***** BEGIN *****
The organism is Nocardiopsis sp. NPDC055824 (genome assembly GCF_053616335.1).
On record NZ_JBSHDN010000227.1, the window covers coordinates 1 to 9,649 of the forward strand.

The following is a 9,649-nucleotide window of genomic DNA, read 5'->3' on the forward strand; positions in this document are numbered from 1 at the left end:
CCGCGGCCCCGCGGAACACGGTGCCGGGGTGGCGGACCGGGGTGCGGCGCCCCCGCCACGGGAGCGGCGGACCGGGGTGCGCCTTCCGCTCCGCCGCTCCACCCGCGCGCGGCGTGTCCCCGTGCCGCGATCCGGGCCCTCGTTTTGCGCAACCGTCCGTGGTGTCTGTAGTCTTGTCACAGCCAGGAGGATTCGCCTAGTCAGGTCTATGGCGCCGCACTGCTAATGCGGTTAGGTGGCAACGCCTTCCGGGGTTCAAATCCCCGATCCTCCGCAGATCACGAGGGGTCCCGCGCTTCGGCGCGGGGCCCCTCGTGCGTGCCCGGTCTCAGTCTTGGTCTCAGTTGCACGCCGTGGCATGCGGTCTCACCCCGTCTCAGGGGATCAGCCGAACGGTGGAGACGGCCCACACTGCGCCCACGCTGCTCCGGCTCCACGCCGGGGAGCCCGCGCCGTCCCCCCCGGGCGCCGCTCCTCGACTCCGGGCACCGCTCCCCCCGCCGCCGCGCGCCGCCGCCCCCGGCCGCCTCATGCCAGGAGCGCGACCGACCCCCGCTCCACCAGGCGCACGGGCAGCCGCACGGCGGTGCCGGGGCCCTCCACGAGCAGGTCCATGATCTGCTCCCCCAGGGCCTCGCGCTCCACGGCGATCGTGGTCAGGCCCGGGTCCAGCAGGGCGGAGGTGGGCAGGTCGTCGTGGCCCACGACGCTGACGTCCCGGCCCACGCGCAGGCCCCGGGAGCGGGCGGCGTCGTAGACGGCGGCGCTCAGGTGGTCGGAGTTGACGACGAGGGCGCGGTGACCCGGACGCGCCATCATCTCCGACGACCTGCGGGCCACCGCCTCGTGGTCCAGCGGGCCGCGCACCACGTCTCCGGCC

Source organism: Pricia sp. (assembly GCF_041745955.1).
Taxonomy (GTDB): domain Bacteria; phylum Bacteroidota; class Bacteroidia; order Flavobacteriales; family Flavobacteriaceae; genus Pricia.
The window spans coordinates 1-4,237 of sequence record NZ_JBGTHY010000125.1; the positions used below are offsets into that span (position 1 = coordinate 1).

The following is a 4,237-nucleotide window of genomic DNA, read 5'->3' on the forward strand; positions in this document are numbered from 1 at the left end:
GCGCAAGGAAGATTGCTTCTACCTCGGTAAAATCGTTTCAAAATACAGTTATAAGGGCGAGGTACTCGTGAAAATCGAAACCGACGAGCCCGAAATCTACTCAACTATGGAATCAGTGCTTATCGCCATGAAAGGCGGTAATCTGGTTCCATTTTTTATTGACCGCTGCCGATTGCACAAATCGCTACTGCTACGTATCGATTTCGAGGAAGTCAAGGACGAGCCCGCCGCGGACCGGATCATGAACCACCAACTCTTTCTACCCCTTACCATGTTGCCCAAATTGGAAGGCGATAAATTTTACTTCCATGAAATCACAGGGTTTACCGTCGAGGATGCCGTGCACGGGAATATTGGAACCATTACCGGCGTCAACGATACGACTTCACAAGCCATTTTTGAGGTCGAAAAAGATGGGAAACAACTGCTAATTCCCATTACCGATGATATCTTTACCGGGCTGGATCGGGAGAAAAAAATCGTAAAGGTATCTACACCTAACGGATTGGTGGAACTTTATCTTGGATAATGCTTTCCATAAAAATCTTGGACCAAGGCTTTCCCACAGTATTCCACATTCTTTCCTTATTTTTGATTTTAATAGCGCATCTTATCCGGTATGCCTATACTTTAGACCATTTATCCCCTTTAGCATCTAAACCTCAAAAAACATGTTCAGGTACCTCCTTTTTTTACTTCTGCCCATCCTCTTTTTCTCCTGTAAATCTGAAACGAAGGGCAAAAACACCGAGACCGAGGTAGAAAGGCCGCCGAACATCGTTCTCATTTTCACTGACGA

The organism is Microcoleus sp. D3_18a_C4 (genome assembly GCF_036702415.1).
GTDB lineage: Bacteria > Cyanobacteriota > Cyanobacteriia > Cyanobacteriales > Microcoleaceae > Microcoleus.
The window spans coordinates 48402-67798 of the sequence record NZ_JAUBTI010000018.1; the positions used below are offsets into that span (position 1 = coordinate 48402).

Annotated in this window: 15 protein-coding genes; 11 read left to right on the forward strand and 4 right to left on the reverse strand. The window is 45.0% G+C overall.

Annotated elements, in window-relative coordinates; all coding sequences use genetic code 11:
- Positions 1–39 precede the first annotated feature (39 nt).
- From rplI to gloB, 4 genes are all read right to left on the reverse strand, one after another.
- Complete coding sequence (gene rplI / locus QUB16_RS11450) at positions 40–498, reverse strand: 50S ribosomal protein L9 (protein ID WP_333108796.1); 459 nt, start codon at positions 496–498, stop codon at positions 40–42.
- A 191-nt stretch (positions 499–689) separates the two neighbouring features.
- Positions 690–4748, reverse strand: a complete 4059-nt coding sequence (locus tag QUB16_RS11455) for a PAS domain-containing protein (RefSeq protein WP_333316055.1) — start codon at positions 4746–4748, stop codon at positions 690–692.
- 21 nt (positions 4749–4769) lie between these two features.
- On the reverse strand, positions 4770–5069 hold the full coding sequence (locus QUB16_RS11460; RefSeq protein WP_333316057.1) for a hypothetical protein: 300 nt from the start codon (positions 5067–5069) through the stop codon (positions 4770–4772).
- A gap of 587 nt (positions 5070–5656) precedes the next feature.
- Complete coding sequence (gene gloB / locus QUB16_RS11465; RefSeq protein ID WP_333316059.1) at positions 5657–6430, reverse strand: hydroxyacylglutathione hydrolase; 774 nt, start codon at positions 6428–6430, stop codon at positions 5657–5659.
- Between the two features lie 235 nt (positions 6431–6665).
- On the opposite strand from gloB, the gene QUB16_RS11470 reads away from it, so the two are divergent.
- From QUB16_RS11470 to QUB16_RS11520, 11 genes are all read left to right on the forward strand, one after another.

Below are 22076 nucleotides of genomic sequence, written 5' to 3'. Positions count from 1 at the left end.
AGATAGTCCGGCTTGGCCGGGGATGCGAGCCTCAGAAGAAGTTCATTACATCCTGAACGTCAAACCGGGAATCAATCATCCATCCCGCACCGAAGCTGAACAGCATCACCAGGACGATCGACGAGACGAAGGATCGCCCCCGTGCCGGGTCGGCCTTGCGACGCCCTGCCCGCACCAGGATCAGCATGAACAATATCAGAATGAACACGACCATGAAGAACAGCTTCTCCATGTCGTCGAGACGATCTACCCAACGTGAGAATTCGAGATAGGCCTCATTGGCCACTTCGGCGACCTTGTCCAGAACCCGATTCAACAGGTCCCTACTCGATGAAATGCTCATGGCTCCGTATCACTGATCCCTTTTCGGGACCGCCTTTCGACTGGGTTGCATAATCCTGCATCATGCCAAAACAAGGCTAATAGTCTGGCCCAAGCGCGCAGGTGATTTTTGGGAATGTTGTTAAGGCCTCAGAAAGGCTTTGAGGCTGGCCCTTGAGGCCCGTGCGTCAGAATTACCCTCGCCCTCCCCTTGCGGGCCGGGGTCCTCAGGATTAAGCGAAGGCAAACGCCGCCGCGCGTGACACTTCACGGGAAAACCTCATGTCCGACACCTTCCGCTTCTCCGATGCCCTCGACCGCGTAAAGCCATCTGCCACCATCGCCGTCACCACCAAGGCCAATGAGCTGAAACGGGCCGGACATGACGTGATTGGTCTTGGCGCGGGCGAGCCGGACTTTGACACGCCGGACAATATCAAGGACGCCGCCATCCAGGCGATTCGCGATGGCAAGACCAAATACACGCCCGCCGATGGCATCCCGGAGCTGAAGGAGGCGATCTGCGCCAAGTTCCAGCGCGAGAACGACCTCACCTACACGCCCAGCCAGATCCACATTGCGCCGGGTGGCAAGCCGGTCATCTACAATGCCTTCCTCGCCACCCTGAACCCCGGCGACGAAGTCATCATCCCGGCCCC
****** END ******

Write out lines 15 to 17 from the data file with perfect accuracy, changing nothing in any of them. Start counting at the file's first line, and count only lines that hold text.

- Positions 1–39 precede the first annotated feature (39 nt).
- From rplI to gloB, 4 genes are all read right to left on the reverse strand, one after another.
- Complete coding sequence (gene rplI / locus QUB16_RS11450) at positions 40–498, reverse strand: 50S ribosomal protein L9 (protein ID WP_333108796.1); 459 nt, start codon at positions 496–498, stop codon at positions 40–42.